The Energy Department is proposing an $81 billion, 20-year program to clean up and modernize the nation's troubled nuclear weapons production complex.
"The cost of modernization and environmental restoration will require a significant increase in funding for the next two decades," said an Energy Department report for delivery to Congress.The $81 billion total includes $52 billion to modernize outdated facilities, some of which are more than 30 years old, while $29 billion would go toward efforts to deal with radioactive and chemical contamination at many sites throughout the weapons complex.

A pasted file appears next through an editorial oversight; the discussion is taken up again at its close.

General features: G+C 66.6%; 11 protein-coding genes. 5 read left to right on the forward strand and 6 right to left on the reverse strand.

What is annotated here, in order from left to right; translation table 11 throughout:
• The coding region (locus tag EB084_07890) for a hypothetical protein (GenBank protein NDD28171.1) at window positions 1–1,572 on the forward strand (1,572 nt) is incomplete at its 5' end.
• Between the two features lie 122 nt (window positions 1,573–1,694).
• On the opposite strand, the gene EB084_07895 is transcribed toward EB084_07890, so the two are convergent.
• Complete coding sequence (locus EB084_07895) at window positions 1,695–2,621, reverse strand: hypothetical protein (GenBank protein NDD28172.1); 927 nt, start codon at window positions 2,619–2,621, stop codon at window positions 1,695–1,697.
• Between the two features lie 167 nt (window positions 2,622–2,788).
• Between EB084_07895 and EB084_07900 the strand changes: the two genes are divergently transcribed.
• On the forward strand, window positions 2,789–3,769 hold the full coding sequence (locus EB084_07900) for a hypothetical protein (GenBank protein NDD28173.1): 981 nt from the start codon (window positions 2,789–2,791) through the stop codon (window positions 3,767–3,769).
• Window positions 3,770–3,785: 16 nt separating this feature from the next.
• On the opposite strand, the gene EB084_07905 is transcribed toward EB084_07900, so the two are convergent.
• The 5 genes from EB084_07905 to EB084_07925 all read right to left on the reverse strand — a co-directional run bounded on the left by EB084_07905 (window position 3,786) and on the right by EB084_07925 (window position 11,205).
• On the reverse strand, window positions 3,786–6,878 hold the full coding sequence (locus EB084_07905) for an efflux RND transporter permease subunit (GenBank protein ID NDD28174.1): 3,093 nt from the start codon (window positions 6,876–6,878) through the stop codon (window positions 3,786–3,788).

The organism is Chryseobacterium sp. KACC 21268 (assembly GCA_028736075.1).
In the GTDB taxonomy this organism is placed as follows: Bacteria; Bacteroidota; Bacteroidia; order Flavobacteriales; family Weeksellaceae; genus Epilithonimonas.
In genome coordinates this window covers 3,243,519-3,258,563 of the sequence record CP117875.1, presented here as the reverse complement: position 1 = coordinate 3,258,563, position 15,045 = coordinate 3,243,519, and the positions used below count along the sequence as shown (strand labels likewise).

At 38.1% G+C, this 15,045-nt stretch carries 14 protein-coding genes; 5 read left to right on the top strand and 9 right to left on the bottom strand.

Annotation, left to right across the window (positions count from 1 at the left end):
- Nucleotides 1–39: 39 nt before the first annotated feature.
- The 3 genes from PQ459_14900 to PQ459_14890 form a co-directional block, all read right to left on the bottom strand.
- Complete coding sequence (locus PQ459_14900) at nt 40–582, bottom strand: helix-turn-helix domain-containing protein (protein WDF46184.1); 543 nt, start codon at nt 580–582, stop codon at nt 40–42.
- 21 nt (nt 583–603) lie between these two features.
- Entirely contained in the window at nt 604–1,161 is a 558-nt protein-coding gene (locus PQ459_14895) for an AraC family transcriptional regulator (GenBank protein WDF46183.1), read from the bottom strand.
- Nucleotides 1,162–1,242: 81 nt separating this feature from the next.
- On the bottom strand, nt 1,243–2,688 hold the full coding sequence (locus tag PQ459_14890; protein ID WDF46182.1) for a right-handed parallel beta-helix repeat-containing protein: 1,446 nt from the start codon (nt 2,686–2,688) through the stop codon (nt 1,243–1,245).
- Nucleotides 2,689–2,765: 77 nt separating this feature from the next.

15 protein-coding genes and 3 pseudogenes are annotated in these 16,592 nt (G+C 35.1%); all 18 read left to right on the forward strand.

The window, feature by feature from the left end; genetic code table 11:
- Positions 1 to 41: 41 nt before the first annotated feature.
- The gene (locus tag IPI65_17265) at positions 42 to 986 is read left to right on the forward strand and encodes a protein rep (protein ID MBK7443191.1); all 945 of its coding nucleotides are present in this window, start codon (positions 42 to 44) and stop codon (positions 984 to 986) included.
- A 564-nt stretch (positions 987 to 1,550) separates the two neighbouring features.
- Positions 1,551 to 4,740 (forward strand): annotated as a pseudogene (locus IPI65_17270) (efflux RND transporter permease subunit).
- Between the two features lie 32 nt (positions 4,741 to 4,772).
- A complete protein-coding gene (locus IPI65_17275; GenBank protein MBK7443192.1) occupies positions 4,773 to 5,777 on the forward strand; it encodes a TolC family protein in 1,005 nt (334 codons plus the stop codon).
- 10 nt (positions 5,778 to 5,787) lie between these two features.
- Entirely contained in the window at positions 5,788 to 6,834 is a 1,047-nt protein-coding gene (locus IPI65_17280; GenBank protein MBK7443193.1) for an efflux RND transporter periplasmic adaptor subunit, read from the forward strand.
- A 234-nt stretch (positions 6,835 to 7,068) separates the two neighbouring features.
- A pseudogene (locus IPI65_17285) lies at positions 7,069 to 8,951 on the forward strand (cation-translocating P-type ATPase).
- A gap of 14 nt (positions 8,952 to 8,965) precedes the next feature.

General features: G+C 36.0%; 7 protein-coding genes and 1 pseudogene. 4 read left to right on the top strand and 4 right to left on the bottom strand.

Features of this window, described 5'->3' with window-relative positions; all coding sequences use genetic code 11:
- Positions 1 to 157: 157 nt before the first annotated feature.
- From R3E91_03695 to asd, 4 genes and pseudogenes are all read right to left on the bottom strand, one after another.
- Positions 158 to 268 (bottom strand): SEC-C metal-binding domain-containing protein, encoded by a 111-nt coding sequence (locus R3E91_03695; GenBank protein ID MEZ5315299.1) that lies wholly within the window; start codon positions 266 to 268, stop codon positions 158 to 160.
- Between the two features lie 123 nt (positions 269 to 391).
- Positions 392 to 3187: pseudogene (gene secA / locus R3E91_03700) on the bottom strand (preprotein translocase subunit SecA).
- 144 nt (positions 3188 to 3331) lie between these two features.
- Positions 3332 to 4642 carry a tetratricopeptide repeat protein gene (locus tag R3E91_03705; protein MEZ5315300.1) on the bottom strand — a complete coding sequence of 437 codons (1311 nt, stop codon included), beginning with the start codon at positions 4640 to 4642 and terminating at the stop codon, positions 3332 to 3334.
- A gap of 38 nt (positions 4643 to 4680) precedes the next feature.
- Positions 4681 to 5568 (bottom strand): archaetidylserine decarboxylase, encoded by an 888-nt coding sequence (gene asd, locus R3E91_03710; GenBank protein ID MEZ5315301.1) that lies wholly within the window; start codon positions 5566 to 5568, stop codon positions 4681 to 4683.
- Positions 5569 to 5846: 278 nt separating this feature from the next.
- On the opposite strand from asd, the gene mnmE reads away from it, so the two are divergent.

The long-range plan would involve building new facilities in South Carolina and Idaho as well as phasing out weapons production activities in Washington state, Colorado and Ohio.
The Energy Department has refused to release any portions of the classified document, known as the "2010 Report" because it looks ahead as far as the 2010 fiscal year.
Gail Bradshaw, deputy chief spokesman for the department, said this week the department could not release the report's unclassified executive summary until it had received permission to do so from the National Security Council.
Energy Secretary John S. Herrington said Dec. 22 the next administration faces "hard choices" in dealing with the problems of the nuclear weapons complex.